Plants do not, however, grow in thin air. They are reliant on the soils they find themselves growing in. Soils can vary extremely from one location to another. A good soil is usually made up of a weathered rock fraction as well as decomposed organic material. An easy way to explain this is to look at the difference between a pure sand soil and a clay:
 In a sand soil you have larger particles of even size and almost no organic components. These sand soils tend to dry out very quickly as water flows freely through them, therefore they will not be high in the necessary nutrients and elements as these would have been easily leeched by the water passing through.
There has been much debate about organic versus inorganic soil fertilisation and one struggles to form a conclusion as to which one is essentially better. A little known fact is that with organic fertiliser only 0,4% of the total weight of the fertiliser used has a plant nutrient value, therefore the large quantities required bulk up the soil. On the other hand inorganic fertilisers do not bulk up the soil and as much as 64% of their weight is directly available as plant nutrient. As one can see, organic nutrients need to start breaking down in the soil before it becomes available to the plant, whereas inorganic (or water soluble) nutrient is far more directly available to the plant. Organic fertilisers or composts could therefore be used to improve the general soil structure and inorganic fertilisers used for plant nutrition. In my mind, a balanced use of both inorganic and organic fertilisers should yield optimum results.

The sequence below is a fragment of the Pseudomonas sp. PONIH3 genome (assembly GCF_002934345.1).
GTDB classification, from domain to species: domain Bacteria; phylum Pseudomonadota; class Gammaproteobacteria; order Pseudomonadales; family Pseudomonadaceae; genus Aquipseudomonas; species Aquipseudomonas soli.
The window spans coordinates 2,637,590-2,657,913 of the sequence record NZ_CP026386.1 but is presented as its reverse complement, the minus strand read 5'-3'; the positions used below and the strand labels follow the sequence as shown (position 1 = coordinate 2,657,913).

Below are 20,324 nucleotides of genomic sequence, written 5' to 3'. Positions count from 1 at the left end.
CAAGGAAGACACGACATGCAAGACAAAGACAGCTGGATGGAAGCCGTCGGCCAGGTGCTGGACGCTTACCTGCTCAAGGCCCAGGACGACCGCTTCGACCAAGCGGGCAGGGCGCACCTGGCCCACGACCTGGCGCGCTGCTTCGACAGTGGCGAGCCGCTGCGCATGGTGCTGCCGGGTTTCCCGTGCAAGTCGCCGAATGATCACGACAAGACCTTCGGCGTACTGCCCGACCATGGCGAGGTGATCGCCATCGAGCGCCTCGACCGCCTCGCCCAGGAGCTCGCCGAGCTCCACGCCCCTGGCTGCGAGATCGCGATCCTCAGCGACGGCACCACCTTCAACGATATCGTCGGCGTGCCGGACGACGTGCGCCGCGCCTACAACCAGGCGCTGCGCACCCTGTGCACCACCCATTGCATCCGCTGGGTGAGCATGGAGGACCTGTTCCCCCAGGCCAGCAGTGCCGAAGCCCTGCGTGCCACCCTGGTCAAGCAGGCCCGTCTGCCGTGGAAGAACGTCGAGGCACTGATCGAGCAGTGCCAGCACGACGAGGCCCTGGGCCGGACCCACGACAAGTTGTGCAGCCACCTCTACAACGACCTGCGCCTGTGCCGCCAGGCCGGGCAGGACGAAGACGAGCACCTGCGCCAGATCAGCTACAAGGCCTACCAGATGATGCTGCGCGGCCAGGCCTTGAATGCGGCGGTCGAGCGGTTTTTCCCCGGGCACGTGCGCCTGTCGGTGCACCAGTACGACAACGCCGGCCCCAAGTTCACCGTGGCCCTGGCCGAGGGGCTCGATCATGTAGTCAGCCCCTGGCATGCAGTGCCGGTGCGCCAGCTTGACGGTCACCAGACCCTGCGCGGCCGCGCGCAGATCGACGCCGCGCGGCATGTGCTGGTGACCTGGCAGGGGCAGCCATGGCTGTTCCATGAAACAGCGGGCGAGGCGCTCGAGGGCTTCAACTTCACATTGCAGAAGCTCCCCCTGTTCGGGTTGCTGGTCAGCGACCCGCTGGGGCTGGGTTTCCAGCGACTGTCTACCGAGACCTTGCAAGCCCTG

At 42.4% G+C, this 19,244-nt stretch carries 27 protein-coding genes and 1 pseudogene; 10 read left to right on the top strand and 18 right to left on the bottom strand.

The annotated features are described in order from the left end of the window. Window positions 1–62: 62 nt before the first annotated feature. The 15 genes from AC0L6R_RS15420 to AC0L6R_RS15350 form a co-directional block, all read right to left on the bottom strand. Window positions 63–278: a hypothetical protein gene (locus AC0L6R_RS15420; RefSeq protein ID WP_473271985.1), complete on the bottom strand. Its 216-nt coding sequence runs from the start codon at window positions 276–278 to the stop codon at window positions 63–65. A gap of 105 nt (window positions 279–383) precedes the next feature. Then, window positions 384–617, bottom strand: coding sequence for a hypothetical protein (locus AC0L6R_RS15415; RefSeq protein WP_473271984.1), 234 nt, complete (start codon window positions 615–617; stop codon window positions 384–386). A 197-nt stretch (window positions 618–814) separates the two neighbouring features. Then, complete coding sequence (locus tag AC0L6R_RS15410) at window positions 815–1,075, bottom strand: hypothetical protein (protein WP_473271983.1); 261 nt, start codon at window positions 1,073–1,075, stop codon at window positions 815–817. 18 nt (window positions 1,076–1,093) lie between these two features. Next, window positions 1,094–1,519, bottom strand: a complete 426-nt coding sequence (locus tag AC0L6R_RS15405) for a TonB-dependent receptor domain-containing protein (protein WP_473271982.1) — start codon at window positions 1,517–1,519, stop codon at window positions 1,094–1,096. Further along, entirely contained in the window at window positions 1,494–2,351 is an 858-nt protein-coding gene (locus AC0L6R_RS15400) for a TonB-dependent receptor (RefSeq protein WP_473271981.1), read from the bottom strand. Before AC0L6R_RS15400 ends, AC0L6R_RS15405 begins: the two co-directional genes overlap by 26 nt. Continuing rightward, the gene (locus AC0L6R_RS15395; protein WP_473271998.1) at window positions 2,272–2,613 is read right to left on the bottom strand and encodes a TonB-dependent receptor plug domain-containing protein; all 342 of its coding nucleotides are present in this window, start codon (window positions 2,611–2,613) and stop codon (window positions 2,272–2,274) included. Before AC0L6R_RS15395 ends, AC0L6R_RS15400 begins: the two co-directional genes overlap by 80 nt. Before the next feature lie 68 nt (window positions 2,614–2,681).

In agriculture or large scale mono-cropping it is not feasible to use vast quantities of organic fertilisers to the soil as the large quantities required would just not be practical. Thus the only organic fraction added would be that from the previous crop, which is ploughed back into the soil. It stands to reason that time would be required before this organic material has broken down sufficiently to be available to the plants as nutrients. It therefore makes economic sense to make use of inorganic or water soluble fertilisers. However, one should always have the soil tested in order to determine exactly what plant nutrients are deficient so as to not over fertilise the soil, as this would also result in an unfavourable condition for plant growth.
There are companies that have developed fertilisers that can be applied in various ways including water soluble and granular, or a combination of both. Product ranges have been developed in order to correctly balance the depleted nutrients from the soil. It would be advisable that once one has the analytical report from a soil laboratory to then consult with a fertiliser consultant in order to determine which would be the best method to balance your soil nutrients.
    There is a lot of help available to farmers as there is a direct link between healthy crop production and economic benefit; so where does it leave the general home gardener? Most gardens are not a mono-cultural environment, but rather a collection of various plant species. It could thus be difficult to determine which plant nutrients are being extracted at what rates from the soil. We do know that the most important macro nutrients are nitrogen, phosphorus and potassium. For us it might be easier to look at the plants we have and determine deficiencies by studying these plants. For example, a nitrogen deficiency will
manifest itself by a uniform yellowing of the green leaves. Shorter shoots which turn a
reddish brown are also symptoms of a nitrogen deficiency. Another indicator is that
there are fewer leaflets and in some instances, early leaf drop.